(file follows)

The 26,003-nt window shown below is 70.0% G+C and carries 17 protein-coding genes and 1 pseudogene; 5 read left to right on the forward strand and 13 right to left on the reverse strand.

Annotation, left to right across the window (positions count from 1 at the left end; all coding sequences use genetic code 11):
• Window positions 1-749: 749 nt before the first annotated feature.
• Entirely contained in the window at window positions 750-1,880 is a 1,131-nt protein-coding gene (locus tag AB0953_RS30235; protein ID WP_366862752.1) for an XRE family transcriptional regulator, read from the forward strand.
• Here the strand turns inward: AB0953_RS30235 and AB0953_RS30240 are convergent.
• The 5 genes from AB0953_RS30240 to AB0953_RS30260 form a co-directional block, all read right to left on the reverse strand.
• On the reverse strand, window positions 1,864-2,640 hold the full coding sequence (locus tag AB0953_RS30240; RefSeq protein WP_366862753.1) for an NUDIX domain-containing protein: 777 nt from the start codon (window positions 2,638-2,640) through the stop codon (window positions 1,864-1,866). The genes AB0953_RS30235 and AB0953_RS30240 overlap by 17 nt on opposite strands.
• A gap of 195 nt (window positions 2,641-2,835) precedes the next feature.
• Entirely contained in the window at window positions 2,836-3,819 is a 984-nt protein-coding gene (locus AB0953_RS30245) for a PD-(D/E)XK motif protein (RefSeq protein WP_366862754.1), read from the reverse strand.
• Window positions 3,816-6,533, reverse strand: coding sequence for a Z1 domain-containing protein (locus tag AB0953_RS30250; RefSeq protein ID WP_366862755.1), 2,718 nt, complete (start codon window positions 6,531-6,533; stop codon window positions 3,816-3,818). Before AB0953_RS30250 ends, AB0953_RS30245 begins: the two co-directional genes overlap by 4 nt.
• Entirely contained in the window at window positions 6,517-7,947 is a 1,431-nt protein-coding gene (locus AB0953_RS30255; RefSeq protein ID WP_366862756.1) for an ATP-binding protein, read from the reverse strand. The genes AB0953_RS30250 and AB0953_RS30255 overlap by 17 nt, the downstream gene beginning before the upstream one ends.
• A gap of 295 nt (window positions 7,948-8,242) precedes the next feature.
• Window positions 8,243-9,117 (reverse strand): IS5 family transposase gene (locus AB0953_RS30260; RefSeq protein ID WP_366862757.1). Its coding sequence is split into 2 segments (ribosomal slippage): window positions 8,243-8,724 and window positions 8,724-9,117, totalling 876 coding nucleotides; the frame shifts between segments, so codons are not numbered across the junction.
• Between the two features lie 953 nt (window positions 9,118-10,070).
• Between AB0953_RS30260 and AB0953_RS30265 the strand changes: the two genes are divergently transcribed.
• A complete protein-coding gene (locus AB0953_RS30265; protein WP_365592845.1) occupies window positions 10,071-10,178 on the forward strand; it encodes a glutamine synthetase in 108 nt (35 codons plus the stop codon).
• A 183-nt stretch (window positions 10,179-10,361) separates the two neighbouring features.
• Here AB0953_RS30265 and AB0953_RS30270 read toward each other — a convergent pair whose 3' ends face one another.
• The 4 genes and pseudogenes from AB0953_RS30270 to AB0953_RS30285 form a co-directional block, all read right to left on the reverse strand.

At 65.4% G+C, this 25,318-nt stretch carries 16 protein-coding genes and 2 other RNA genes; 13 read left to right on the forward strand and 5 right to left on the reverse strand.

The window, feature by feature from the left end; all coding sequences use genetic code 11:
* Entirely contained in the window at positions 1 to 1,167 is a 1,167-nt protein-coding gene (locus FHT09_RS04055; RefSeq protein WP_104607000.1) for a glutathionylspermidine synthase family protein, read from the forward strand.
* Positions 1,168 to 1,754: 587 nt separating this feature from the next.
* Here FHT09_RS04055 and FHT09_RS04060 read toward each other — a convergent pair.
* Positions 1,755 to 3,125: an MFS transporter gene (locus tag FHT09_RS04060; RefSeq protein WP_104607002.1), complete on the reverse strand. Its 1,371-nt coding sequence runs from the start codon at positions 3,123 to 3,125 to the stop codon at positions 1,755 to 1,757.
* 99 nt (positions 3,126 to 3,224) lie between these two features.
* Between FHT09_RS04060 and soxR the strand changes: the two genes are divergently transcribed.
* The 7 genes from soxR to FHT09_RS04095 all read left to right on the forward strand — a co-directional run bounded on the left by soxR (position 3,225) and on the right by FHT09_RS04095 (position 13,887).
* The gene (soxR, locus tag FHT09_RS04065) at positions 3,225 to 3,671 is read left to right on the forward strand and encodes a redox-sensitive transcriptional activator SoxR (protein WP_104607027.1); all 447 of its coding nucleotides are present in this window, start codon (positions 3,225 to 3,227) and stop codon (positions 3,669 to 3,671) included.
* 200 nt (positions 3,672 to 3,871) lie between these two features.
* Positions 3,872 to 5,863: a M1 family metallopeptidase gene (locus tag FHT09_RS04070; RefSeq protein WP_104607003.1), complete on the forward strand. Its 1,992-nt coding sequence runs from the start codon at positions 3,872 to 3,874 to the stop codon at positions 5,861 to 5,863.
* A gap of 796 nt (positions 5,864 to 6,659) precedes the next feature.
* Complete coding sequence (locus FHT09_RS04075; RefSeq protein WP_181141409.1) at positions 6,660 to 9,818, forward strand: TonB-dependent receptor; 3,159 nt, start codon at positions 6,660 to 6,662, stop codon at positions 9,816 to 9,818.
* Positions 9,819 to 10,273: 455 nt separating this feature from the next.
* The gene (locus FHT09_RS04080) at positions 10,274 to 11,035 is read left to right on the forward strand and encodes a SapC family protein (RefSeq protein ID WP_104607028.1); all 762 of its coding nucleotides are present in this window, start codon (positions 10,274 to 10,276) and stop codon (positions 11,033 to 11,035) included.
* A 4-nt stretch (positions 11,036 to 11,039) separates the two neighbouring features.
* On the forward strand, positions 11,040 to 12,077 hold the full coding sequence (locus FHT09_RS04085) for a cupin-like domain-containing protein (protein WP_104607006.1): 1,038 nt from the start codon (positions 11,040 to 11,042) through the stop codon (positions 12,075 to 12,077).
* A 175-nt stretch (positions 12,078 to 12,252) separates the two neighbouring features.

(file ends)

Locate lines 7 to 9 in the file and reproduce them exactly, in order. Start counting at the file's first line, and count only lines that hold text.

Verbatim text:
• On the reverse strand, window positions 1,864-2,640 hold the full coding sequence (locus tag AB0953_RS30240; RefSeq protein WP_366862753.1) for an NUDIX domain-containing protein: 777 nt from the start codon (window positions 2,638-2,640) through the stop codon (window positions 1,864-1,866). The genes AB0953_RS30235 and AB0953_RS30240 overlap by 17 nt on opposite strands.
• A gap of 195 nt (window positions 2,641-2,835) precedes the next feature.
• Entirely contained in the window at window positions 2,836-3,819 is a 984-nt protein-coding gene (locus AB0953_RS30245) for a PD-(D/E)XK motif protein (RefSeq protein WP_366862754.1), read from the reverse strand.